Monday, October 07, 2019

The Project Recovery Model – Mandate

The Project Recovery Model – Mandate
This is the third article in a series on the Project Recovery Model™, a proven approach for bringing troubled projects back to success. The first two articles introduced the model and looked at recognizing projects in trouble. This article will be a deep dive into the Mandate concept of the model. This should be the first step after recognizing and agreeing that a project needs recovery.

The purpose of a mandate is simple: to obtain executive support for a project recovery attempt by appointing a project recovery manager and releasing budget for such an attempt.

This is the single most valuable action executives can take after recognizing a project is in trouble.

Approve funding to bring in a qualified person from outside the project and give him/her the mandate to recover the project. The people that are part of the project are too much involved and invested to distance themselves enough to see the problem issues and face the project's reality.

Project Recovery Manager vs. Project (Recovery) Manager

In most project recovery situations, the project sponsor and stakeholders will not trust the current project manager to fix the project. The stigma surrounding him or her undermines any trust. This frequently culminates with the customer demanding a new project manager.

This means that, besides the project recovery manager, you will also need a new project manager.

Yes, these are two different roles. Not necessarily two different persons.

You could give the project recovery manager the role of project manager as well. I call this dual role a project (recovery) manager. You could also have one person with the role of project recovery manager and another with the role of project manager.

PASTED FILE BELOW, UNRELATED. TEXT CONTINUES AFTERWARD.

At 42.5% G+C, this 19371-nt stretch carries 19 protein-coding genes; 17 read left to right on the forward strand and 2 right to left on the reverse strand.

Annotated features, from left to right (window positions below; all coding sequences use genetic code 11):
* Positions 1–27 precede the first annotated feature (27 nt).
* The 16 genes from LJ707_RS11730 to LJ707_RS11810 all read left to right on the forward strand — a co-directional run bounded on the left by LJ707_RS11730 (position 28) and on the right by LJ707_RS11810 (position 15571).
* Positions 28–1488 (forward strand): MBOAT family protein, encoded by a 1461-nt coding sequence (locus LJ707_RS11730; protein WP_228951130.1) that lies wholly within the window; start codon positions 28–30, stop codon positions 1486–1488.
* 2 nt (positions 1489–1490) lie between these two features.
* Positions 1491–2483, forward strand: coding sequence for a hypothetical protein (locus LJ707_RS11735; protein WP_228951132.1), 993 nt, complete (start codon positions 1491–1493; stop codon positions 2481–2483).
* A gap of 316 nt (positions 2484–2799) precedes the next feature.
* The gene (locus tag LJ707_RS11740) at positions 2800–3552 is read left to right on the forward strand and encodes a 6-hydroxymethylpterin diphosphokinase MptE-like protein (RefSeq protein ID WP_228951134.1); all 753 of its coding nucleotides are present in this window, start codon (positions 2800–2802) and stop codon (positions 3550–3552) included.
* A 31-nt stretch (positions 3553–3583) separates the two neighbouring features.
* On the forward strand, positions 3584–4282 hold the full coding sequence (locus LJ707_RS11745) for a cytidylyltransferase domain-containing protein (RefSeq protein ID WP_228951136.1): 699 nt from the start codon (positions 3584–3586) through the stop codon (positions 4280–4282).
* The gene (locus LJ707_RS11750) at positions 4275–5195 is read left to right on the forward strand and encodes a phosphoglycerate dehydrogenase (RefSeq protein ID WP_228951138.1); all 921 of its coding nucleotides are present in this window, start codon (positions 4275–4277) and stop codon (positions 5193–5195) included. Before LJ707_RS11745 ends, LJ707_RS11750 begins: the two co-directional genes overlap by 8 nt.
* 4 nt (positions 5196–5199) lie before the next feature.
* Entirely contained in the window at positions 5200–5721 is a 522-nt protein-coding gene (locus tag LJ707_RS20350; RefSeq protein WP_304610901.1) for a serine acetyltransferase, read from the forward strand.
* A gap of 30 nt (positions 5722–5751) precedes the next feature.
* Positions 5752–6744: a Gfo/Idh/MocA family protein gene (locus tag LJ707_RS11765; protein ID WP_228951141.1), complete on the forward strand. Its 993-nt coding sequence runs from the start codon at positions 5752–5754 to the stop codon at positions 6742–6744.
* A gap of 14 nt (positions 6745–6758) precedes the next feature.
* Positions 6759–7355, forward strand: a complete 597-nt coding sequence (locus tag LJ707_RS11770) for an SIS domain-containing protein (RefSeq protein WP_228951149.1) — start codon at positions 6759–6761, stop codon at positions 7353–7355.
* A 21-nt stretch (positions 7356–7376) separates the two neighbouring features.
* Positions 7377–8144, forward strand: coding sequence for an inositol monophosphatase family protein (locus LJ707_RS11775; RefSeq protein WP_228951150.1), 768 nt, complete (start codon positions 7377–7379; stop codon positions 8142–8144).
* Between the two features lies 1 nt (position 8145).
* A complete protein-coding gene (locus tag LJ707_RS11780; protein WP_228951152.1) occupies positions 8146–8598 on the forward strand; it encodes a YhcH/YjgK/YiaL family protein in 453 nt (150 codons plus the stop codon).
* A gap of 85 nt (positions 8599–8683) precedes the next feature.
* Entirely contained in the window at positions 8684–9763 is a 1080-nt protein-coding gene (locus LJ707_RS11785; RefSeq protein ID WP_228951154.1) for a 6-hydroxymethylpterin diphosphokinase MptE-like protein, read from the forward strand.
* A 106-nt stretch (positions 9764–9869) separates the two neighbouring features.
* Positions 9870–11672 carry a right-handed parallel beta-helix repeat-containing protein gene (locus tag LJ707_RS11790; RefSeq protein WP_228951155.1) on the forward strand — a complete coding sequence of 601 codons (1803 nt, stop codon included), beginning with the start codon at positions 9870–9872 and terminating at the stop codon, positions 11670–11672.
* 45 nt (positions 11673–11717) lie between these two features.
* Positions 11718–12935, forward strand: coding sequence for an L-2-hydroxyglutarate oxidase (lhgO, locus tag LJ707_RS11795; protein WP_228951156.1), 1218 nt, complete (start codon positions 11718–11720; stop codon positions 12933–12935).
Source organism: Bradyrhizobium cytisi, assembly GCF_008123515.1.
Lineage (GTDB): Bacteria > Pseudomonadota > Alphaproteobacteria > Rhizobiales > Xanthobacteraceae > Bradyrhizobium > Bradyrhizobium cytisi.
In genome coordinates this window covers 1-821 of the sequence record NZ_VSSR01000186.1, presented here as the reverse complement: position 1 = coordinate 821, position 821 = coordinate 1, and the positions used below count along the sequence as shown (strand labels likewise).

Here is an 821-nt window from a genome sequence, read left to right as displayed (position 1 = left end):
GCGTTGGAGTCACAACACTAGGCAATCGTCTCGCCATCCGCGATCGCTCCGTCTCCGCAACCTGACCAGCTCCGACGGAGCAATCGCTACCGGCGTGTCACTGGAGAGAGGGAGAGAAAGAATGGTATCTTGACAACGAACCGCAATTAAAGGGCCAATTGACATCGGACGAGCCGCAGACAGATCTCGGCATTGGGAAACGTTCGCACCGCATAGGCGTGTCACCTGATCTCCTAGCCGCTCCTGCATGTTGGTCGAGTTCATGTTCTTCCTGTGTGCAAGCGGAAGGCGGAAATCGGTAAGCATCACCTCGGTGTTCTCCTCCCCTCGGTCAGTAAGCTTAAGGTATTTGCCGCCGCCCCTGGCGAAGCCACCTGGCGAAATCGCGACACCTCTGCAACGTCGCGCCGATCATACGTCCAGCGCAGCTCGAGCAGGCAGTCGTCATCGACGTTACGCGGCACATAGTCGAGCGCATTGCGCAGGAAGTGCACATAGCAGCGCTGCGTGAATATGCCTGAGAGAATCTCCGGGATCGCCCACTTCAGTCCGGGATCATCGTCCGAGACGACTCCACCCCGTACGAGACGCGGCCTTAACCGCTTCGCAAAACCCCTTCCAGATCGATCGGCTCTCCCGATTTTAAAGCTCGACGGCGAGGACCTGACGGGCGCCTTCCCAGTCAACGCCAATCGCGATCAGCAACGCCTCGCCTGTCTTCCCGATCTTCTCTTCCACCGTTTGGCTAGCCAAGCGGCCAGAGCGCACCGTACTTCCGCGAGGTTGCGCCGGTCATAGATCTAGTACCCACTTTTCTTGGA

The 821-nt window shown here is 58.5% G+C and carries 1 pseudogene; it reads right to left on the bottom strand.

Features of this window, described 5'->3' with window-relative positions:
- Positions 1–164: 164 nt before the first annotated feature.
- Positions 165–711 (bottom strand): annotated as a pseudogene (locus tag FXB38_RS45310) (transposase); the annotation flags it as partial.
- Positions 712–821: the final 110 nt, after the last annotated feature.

What works best depends on the size and situation of the project.

It is safe to say that in the first few weeks it makes sense to keep the existing project manager in his/her role whilst the project recovery manager starts reviewing the project.

Taking over a troubled project is not the same as starting up a new project. Project recovery managers must have a good understanding of what they are about to inherit, including high levels of stress.

Troubled projects usually come with:

> A burned-out team
> An emotionally drained team
> Poor morale
> An exodus of the talented team members that are always in high demand elsewhere
> A team that may have a lack of faith in the recovery process
> Pissed-off customers
> Nervous management
> Invisible sponsorship and governance
> Either invisible or highly active stakeholders

Project managers that do not understand what is involved in the recovery of a troubled project can make matters worse by hoping for a miracle and allowing the “death spiral” to continue to a point where recovery is no longer possible.

The project recovery manager can be an internal role, as longs as he/she was not previously involved with the project. But there are a number of good reasons to hire an external project recovery manager.

Authority of the mandate

The authority of the project recovery manager should be defined clearly, and he/she needs strong executive support, especially when the recovery manager is working with the current project manager instead of replacing him/her.